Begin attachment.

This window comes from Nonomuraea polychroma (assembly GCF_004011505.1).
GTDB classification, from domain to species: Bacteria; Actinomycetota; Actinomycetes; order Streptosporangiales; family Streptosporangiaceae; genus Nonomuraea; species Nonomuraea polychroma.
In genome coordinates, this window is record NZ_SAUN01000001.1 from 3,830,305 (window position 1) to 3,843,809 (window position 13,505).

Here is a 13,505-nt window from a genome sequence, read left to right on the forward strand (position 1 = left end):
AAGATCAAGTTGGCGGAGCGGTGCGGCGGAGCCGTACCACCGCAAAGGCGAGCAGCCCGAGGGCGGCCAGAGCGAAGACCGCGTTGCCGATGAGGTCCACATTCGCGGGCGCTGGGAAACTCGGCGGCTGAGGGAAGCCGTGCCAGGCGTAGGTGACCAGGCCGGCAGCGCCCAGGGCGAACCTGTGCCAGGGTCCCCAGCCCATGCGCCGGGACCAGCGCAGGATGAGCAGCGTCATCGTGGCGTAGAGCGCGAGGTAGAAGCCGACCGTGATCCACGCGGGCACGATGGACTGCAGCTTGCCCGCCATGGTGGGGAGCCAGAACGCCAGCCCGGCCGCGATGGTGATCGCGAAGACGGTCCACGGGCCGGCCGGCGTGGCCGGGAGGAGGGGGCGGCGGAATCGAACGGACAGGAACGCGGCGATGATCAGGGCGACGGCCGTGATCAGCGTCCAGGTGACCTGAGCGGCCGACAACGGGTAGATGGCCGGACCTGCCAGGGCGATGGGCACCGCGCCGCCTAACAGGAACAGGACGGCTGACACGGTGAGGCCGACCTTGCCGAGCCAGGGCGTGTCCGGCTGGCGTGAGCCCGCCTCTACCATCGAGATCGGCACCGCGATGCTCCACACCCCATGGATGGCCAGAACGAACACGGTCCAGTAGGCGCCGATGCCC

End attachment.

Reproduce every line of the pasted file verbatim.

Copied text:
This window comes from Nonomuraea polychroma (assembly GCF_004011505.1).
GTDB classification, from domain to species: Bacteria; Actinomycetota; Actinomycetes; order Streptosporangiales; family Streptosporangiaceae; genus Nonomuraea; species Nonomuraea polychroma.
In genome coordinates, this window is record NZ_SAUN01000001.1 from 3,830,305 (window position 1) to 3,843,809 (window position 13,505).

Here is a 13,505-nt window from a genome sequence, read left to right on the forward strand (position 1 = left end):
AAGATCAAGTTGGCGGAGCGGTGCGGCGGAGCCGTACCACCGCAAAGGCGAGCAGCCCGAGGGCGGCCAGAGCGAAGACCGCGTTGCCGATGAGGTCCACATTCGCGGGCGCTGGGAAACTCGGCGGCTGAGGGAAGCCGTGCCAGGCGTAGGTGACCAGGCCGGCAGCGCCCAGGGCGAACCTGTGCCAGGGTCCCCAGCCCATGCGCCGGGACCAGCGCAGGATGAGCAGCGTCATCGTGGCGTAGAGCGCGAGGTAGAAGCCGACCGTGATCCACGCGGGCACGATGGACTGCAGCTTGCCCGCCATGGTGGGGAGCCAGAACGCCAGCCCGGCCGCGATGGTGATCGCGAAGACGGTCCACGGGCCGGCCGGCGTGGCCGGGAGGAGGGGGCGGCGGAATCGAACGGACAGGAACGCGGCGATGATCAGGGCGACGGCCGTGATCAGCGTCCAGGTGACCTGAGCGGCCGACAACGGGTAGATGGCCGGACCTGCCAGGGCGATGGGCACCGCGCCGCCTAACAGGAACAGGACGGCTGACACGGTGAGGCCGACCTTGCCGAGCCAGGGCGTGTCCGGCTGGCGTGAGCCCGCCTCTACCATCGAGATCGGCACCGCGATGCTCCACACCCCATGGATGGCCAGAACGAACACGGTCCAGTAGGCGCCGATGCCC